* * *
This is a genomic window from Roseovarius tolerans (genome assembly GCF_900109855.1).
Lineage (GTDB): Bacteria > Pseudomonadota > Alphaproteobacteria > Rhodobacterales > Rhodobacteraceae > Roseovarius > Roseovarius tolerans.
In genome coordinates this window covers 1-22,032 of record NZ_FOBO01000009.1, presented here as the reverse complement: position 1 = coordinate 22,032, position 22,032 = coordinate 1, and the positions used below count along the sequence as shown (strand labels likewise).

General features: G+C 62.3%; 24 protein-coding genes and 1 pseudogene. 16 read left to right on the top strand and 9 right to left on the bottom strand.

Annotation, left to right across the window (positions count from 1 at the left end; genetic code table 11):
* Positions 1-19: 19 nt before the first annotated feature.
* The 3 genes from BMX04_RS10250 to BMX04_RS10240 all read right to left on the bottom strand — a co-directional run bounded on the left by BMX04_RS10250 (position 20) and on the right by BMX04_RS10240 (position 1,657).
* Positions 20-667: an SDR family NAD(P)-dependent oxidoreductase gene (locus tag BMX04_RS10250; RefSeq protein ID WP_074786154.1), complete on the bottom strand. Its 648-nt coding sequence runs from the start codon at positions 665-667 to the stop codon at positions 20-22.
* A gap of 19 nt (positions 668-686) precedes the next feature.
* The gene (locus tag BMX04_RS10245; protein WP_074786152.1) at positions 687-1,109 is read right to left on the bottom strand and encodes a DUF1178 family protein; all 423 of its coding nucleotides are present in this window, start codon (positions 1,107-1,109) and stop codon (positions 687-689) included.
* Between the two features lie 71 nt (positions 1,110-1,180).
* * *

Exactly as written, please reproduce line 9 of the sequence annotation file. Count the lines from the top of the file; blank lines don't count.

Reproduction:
* A gap of 19 nt (positions 668-686) precedes the next feature.